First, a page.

E-mail send back as failed delivery!


S

susan

Dear all,

I have a trouble with my mailbox which always sending back as below
message:

Delivery has failed to these recipients or distribution lists:

(e-mail address removed)
A communication failure occurred during the delivery of this message.
Microsoft Exchange will not try to redeliver this message for you.
Please try resending this message later, or provide the following
diagnostic text to your system administrator.

Delivery has failed to these recipients or distribution lists:

(e-mail address removed)
This recipient e-mail address was not found in the recipient e-mail
system. Microsoft Exchange will not try to redeliver this message for
you. Please check the recipient e-mail address and try resending this
message, or provide the following diagnostic text to your system
administrator.

The following organization rejected your message: mail.higbee-inc.com.

This Message was undeliverable due to the following reason:

The following destination addresses were unknown (please check the
addresses and re-mail the message):

SMTP <[email protected]>

Please reply to [email protected]
if you feel this message to be in error.

Those kind of mails always send to my user who never known and never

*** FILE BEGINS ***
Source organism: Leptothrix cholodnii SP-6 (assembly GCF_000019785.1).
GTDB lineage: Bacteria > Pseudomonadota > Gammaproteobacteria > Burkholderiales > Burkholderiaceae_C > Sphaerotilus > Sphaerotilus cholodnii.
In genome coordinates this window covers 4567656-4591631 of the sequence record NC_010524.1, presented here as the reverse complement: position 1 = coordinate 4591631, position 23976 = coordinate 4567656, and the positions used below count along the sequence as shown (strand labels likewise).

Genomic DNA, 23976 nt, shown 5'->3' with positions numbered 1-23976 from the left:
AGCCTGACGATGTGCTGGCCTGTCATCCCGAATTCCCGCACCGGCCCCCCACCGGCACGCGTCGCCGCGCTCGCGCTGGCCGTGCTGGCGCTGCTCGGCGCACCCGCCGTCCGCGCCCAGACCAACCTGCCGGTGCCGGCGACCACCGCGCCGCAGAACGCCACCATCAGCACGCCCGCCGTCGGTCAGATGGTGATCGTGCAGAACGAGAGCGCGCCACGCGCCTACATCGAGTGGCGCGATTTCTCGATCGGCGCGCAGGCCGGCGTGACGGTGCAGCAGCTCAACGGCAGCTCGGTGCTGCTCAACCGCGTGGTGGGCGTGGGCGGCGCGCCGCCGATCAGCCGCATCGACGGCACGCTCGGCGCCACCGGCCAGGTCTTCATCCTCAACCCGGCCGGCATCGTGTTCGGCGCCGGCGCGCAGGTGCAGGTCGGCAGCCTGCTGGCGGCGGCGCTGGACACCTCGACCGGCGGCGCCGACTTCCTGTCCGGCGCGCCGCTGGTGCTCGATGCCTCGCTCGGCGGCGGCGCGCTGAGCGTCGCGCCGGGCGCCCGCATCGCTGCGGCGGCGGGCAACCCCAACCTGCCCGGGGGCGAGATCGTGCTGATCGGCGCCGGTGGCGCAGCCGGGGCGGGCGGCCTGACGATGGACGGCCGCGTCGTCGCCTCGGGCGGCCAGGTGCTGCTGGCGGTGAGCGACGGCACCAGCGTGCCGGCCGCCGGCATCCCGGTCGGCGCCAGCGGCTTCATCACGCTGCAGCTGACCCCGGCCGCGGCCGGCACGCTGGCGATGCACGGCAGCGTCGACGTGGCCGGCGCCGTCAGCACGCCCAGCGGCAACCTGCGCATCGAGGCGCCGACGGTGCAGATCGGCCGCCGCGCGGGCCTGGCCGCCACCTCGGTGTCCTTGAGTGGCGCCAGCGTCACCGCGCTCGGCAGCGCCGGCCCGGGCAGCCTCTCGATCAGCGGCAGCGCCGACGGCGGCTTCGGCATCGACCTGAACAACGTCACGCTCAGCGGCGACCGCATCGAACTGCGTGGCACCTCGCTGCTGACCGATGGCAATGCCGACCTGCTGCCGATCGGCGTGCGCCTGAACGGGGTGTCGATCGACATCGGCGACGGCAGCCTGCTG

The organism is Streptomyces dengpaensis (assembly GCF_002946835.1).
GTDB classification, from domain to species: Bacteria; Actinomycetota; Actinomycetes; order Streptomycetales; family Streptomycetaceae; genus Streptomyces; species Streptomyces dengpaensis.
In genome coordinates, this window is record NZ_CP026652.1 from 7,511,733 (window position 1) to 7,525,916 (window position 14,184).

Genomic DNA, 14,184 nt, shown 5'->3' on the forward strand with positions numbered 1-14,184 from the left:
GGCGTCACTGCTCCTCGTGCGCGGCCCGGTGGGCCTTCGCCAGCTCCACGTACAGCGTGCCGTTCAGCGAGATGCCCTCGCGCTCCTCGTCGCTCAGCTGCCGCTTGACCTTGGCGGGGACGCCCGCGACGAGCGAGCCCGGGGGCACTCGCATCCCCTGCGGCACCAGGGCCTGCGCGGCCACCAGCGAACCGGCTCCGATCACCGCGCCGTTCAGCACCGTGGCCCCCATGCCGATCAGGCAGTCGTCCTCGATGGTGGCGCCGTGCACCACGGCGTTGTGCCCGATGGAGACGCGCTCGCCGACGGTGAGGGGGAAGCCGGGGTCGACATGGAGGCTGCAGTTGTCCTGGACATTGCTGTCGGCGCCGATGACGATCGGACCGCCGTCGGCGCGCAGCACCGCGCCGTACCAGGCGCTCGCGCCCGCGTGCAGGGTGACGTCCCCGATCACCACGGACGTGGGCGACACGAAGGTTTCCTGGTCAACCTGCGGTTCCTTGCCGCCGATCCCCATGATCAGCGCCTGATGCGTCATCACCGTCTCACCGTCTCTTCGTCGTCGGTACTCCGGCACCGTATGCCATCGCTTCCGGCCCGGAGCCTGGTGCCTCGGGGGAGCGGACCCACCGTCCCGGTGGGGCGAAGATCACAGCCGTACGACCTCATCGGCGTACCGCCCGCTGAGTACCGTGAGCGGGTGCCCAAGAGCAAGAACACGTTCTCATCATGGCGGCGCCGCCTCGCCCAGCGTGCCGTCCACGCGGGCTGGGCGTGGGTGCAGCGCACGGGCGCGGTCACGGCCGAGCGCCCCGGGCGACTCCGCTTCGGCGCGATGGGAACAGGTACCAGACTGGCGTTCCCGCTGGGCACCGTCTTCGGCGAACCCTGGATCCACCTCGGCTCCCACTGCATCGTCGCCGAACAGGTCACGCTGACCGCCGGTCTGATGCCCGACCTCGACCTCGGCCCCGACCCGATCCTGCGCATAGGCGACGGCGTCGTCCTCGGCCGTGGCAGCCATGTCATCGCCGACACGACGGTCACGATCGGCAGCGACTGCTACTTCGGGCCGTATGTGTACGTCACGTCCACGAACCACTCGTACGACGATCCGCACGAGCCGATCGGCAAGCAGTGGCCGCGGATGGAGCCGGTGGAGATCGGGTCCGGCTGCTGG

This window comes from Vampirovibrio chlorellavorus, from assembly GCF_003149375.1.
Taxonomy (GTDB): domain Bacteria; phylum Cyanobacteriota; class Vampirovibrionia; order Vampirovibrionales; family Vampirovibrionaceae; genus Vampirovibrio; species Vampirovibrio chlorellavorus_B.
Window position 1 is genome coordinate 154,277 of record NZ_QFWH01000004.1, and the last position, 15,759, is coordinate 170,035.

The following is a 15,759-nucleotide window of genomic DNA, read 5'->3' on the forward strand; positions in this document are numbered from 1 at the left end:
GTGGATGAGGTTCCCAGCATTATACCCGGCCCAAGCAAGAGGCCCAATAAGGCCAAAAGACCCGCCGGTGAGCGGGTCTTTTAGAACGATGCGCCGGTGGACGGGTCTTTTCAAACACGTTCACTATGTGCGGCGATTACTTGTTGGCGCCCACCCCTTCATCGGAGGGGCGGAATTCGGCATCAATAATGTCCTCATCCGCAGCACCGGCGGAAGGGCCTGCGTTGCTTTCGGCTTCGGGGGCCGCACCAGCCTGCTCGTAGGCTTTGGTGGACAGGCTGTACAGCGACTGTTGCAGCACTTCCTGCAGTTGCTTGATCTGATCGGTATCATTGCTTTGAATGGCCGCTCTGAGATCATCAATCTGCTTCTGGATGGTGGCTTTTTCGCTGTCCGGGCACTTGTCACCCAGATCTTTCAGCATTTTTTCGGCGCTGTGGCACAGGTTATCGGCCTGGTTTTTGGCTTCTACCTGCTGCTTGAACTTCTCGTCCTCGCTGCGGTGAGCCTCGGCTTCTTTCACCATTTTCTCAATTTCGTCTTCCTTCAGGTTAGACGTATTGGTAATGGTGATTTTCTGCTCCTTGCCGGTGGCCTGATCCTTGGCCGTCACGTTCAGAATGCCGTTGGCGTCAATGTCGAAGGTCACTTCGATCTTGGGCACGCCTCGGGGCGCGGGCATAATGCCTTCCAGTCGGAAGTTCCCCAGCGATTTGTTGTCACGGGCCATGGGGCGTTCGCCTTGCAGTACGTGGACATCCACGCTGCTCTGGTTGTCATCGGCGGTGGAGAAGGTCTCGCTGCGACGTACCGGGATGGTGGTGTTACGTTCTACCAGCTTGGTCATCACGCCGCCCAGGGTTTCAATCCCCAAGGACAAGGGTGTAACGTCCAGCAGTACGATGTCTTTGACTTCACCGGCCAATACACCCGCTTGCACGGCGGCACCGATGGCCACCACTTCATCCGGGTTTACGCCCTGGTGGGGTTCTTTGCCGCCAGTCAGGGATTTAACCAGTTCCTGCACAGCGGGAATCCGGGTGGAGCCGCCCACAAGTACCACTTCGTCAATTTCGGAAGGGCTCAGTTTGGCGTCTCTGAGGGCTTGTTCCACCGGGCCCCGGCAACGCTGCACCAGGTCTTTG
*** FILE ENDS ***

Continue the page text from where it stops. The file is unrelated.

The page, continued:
sent mail to those address.

That make me wonder how come? if user doesn't send mail to this
address but it send back itself as failed delivery.

Anyone, please help me with this.

I look forward to hearing from you.

Thanks,


Susan
 
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N

Nikki Peterson

What I am thinking is that you are getting messages from systems that
have received an email that "looks" like you sent it. Spoof email is like
that. It appears as if you sent it.

When that system gets the email, it sends you a courtesy message to
let you know that it won't deliver the email. This is confusing to you
because, you didn't send it in the first place. Some bad guy just sent
a message pretending to be you. :)

Not much you can do about it, just delete the messages.

The following links may shed some light on the problem:

Understanding E-mail Spoofing